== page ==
I once painted from life, or en plein air quite frequently. I miss the days spent outdoors, in the company of other artists painting on location in California, the Western U.S. and a few spots on the East Coast. Great times, invaluable experiences! However I was always wanting something more abstract than what I produced.
Two summers ago I started a huge acrylic painting on canvas , painting on my back patio. Seasonal, natural cues inspire my art: my floral garden, changing colors, the mood of a sky. I cut a big bouquet from my roses and garden beds and felt a lightning-bolt of inspiration to paint. I kept cutting flowers, made an arrangement and began planning.
We live in a hot summer climate and our backyard faces west. Those who know plein air painting know that acrylics can dry on your brush, that painting outdoors on a large canvas in acrylic is a challenge. SOOOO . . . I started in anyway. And then quickly moved to the garage, which was my acrylic painting studio.
Here’s my big palette with the paints laid out, big brushes ready with the buckets of rinsewater. When you have a big canvas (28” x 42”) and are beginning a quick start in acrylic, you need to scale up in the size of the palette, your brush sizes, have lots of spray bottles around and use big palette knives. I play energetic music to keep my heartbeat and rhythms elevated.
I got this far on the first day. There may have been a sketch, in paint on the canvas before I got this far - probably. I placed the flower shapes first with a background. The background I saw at the end of day was too dark, too black, but the arrangement of flower shapes was OK.
There were some revisions, some struggles in the warm weather with wilting flowers, and some time spent sitting, staring at the canvas deciding what to do next. I revised the too-dark background, some colors on the florals, and throughout made sure my brushstrokes weren’t too exacting or studied. I intentionally left out the silver colored vase; I wanted a more naturalistic arrangement. I was an Impressionist first, and Abstract artist after . .. in this painting I really went back in time to my Impressionism. The painting turned out so floral and impressionist, I was thinking of my grandmother Agnes and her rose gardens. So my working title was “Florals for Agnes”. Acrylic paint is forgiving if you get to it at the right time to lighten, thin it out, scrape at it, all of which I used. Below are closeups, right and left.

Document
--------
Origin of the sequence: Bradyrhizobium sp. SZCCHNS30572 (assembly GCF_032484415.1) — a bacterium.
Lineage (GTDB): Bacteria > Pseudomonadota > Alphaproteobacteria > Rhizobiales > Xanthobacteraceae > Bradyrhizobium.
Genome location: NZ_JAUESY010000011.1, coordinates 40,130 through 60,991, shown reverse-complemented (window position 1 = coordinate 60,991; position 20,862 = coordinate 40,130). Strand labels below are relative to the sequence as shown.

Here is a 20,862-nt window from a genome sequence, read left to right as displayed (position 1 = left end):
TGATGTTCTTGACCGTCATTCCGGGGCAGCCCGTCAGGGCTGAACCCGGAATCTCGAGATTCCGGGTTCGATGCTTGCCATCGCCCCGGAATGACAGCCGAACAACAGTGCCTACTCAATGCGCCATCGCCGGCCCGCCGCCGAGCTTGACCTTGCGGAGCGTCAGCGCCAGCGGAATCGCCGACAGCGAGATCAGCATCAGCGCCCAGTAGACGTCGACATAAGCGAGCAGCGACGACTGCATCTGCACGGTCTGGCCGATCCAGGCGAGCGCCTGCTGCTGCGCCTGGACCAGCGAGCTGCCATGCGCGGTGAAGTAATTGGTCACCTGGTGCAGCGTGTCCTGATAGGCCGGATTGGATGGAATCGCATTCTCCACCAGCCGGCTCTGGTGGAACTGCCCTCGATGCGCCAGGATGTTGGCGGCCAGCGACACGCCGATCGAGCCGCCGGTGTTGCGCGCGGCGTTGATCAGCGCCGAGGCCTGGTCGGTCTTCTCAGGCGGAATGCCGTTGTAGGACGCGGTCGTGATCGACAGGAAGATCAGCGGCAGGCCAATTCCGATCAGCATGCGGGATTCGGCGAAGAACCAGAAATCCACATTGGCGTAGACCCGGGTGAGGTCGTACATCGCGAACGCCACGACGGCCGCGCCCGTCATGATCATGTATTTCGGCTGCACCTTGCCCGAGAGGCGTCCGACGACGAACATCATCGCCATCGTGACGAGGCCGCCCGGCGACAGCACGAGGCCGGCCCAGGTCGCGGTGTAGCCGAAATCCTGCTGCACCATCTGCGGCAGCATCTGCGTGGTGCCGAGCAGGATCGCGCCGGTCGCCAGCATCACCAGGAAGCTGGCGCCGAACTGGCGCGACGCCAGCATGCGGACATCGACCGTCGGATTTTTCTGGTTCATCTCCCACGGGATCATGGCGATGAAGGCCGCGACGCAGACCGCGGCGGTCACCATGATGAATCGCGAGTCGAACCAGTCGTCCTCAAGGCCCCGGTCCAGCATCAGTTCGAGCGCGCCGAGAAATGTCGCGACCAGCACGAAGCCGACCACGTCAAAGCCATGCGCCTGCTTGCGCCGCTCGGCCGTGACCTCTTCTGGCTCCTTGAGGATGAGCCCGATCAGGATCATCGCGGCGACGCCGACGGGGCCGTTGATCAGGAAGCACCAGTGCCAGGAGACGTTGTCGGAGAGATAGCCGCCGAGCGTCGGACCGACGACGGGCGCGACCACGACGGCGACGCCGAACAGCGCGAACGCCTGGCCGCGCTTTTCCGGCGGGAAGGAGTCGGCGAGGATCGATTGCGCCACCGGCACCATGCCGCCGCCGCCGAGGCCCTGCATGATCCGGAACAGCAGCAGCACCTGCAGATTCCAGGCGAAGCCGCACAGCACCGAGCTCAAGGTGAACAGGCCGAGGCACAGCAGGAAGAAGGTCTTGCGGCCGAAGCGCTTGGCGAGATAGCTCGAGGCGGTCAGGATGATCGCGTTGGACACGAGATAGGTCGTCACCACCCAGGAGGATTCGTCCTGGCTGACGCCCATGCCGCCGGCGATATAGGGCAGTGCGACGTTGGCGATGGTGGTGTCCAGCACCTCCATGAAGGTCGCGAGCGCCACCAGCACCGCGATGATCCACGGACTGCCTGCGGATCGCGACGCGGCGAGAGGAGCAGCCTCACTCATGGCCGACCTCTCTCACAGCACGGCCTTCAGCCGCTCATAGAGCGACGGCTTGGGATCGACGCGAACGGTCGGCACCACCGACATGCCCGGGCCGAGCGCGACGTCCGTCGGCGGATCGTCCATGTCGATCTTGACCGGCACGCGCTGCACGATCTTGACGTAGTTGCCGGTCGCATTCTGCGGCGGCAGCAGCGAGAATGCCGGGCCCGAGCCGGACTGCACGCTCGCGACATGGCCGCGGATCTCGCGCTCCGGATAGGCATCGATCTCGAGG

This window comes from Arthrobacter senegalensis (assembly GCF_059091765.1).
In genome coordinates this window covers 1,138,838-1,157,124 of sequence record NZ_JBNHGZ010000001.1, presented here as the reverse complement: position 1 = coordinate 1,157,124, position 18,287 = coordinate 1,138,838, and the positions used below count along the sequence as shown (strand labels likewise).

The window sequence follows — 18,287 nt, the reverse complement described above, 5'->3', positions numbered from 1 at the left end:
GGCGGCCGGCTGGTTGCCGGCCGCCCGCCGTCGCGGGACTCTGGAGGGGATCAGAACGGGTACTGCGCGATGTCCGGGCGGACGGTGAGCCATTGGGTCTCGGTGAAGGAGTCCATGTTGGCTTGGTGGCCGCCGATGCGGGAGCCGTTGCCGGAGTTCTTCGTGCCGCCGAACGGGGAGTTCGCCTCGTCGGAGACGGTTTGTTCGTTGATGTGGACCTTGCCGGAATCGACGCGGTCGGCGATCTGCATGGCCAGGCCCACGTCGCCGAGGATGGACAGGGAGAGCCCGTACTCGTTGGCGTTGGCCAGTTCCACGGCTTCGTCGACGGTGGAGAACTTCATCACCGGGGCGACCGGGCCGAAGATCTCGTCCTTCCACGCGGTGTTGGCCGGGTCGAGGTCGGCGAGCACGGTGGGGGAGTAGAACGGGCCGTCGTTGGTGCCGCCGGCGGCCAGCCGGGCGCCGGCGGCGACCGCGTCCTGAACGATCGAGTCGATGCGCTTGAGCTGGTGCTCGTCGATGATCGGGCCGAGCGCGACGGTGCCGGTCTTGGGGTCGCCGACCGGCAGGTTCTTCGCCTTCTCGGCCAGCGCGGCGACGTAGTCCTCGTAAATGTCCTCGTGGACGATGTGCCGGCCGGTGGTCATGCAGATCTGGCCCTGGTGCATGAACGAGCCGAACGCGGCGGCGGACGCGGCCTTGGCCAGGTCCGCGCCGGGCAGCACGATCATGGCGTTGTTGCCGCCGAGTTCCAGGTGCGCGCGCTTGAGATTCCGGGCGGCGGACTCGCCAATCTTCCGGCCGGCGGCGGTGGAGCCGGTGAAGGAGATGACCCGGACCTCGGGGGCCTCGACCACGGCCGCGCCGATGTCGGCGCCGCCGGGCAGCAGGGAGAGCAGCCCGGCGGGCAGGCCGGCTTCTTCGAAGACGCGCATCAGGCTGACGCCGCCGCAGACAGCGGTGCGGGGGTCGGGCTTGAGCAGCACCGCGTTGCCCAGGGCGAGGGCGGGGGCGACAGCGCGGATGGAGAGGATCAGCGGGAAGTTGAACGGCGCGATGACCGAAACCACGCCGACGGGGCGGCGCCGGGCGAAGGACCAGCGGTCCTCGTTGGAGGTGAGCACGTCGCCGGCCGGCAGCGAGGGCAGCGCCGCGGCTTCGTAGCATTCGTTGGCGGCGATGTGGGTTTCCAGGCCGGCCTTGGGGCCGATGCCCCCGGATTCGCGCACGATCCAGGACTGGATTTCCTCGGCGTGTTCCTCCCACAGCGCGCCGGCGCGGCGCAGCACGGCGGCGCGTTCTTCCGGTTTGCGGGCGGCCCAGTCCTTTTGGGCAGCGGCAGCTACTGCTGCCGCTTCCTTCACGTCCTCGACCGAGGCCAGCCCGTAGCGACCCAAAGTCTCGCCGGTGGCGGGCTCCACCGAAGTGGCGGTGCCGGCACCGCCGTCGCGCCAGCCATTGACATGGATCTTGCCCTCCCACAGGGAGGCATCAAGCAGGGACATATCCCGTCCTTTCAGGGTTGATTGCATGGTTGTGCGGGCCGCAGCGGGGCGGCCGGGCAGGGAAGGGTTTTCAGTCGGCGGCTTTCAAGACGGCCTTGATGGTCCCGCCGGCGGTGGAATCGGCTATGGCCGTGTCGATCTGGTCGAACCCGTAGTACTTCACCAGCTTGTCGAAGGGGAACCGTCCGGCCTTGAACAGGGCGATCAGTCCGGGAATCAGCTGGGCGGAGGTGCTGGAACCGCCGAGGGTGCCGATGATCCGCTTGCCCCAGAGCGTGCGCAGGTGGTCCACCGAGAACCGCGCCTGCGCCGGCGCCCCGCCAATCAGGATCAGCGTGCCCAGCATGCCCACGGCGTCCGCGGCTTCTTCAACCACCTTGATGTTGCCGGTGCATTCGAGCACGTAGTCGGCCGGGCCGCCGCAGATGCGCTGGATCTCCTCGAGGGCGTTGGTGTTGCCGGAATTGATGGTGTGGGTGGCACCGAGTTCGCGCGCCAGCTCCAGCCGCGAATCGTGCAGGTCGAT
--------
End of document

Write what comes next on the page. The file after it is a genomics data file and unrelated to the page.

Here’s the finished painting, 42” x 28”, acrylic on canvas, “August Florals”, below, and be sure to check out the image at the end, the print of my painting offered by Anthropologie, in the Fall Collection 2018!
Please take a look online here, at
I cannot say how pleased I am to have another floral painting included in one of the print collections at Anthropologie - - see my blog for the other painting ‘Midsummer’ offered by this online store!